The battlefield recovery entailed the removal of these dead to the military cemeteries of the Imperial War Graves Commission - now designated as Commonwealth rather than Imperial.

During this process the wooden crosses were discarded in favour of the headstones.

The original crosses were sometimes retained and displayed as momentoes at home in Britain.

I have seen them in local churches ; usually commemorating an officer, they are given pride of place on a church wall ( inside ) , with a narrative giving date of death, place where he died, and where he is now buried....or commemorated : all too often the original grave was lost or destroyed, and the body unrecovered or unidentified, even if the original grave marker survived. The casualty would then be commemorated on one of those huge memorials to the missing. It would be some solace to his kin to have that original wooden cross on display at his local church. If his body had been obliterated, lost or buried as A SOLDIER OF THE GREAT WAR. KNOWN UNTO GOD, then this would bestow a deal of comfort to his loved ones at home.

Regards, Phil


---------------
"Egad, sir, I do not know whether you will die on the gallows or of the pox!"

"That will depend, my Lord, on whether I embrace your principles or your mistress."

Earl of Sandwich and John Wilkes

George
Centre Hastings, ON, Canada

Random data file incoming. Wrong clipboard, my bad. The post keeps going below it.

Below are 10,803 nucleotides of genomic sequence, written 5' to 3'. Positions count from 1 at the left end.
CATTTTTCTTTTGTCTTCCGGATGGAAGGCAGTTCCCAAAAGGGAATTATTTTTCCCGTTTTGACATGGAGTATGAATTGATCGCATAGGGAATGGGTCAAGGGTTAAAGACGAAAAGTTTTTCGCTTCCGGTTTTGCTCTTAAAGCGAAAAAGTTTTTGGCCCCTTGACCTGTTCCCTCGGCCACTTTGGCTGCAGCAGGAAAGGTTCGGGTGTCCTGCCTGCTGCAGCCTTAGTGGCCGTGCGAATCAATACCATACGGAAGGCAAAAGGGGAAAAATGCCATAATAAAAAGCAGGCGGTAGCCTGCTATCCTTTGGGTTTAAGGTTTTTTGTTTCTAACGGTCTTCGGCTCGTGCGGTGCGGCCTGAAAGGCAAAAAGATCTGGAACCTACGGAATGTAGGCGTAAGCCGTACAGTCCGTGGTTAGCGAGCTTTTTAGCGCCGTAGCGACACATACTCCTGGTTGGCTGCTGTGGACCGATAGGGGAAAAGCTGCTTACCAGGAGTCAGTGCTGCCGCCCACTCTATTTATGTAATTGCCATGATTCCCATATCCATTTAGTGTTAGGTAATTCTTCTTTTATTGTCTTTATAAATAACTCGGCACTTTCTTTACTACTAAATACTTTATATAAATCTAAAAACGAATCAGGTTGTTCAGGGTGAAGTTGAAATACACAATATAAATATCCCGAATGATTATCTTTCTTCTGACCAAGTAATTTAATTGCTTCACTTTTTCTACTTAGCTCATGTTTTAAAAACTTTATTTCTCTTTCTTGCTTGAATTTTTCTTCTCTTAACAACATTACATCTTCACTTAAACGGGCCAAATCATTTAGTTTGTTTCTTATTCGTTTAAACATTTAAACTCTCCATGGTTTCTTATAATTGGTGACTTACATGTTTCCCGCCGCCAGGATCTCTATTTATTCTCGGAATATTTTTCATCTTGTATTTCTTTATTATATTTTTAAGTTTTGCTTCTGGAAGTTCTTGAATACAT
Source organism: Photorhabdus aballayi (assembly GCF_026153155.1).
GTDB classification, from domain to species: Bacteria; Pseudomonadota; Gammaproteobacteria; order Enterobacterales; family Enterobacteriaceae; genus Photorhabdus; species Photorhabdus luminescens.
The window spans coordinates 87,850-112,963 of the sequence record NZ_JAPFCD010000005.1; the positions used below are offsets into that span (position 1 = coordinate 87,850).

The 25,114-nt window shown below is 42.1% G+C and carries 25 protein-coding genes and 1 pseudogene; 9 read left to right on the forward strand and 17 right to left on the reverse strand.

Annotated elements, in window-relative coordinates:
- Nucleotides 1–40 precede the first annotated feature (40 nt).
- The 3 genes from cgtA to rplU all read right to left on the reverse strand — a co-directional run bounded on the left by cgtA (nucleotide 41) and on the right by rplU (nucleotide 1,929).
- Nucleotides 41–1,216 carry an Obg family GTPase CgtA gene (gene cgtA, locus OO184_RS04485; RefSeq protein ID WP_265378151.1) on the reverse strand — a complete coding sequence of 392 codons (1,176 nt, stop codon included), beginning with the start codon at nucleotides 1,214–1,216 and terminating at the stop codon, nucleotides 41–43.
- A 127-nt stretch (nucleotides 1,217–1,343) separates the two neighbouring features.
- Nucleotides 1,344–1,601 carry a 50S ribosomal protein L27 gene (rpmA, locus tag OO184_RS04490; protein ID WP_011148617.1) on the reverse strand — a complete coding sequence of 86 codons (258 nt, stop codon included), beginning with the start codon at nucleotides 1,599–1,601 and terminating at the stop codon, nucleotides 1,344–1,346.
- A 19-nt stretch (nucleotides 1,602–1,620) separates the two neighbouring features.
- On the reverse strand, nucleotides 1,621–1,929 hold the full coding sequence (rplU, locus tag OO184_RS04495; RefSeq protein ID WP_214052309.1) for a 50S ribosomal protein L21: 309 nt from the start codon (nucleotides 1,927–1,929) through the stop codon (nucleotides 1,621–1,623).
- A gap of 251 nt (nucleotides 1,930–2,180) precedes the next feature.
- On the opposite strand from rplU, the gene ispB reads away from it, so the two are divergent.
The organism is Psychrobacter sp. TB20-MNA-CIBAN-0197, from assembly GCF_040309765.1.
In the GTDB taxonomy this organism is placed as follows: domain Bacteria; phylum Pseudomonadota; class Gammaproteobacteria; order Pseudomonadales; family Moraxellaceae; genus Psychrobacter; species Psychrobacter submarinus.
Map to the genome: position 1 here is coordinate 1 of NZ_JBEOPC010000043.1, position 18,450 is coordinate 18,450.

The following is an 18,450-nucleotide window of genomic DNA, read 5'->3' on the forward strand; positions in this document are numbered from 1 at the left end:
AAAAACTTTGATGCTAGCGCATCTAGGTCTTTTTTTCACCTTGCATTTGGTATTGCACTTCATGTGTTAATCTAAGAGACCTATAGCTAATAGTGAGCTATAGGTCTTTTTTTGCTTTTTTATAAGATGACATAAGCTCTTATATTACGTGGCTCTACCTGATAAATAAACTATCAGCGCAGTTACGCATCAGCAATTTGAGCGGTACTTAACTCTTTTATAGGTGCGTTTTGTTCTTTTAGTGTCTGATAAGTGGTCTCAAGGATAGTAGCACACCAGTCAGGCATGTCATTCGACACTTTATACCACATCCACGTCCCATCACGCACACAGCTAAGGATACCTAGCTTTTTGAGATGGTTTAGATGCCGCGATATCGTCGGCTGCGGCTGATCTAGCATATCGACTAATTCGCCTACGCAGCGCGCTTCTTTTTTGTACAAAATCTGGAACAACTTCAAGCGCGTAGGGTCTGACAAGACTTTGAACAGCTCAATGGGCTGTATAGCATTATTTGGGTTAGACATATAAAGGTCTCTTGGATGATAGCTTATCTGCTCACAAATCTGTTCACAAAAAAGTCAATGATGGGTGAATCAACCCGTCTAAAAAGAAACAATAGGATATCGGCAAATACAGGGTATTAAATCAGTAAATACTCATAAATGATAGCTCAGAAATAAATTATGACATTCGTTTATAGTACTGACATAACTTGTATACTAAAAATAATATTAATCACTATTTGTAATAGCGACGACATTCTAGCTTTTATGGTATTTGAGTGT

top 5
E-9 Cmd Sgt Major
Posts: 5699

Re: Battlefield Crosses
Posted on: 4/13/2017 11:47:10 AM
Thanks Phil. I was wondering whether any wooden crosses commemorating the dead from a battalion or regiment would be found in museums.

I can imagine that those individual wooden crosses would be important to family members.

EDIT:

US civil war



Cheers,

George

George
Centre Hastings, ON, Canada
top 5
E-9 Cmd Sgt Major
Posts: 5699

Re: Battlefield Crosses
Posted on: 4/13/2017 11:57:49 AM
Hi Phil,

This group in the UK has a project to identify the locations of battlefield crosses that have been repatriated.

As you said, many are found in churches, museums and private homes.

[Read More]

I can't imagine that many of these crosses made it home to Canada or Australia or NZ.

Phil andrade
London, UK
top 5
E-9 Cmd Sgt Major
Moderator
Posts: 2596

Re: Battlefield Crosses
Posted on: 4/13/2017 3:58:32 PM
Thanks for that, George.

I noticed that several of the examples were of private soldiers, as opposed to officers....different from what I had suggested in my post.

And I wouldn't be surprised if the wooden crosses for individual soldiers made it back to the Dominons.

Let me know, please.

Regards , Phil
---------------
"Egad, sir, I do not know whether you will die on the gallows or of the pox!"

"That will depend, my Lord, on whether I embrace your principles or your mistress."

Earl of Sandwich and John Wilkes

George
Centre Hastings, ON, Canada
top 5
E-9 Cmd Sgt Major
Posts: 5699

Re: Battlefield Crosses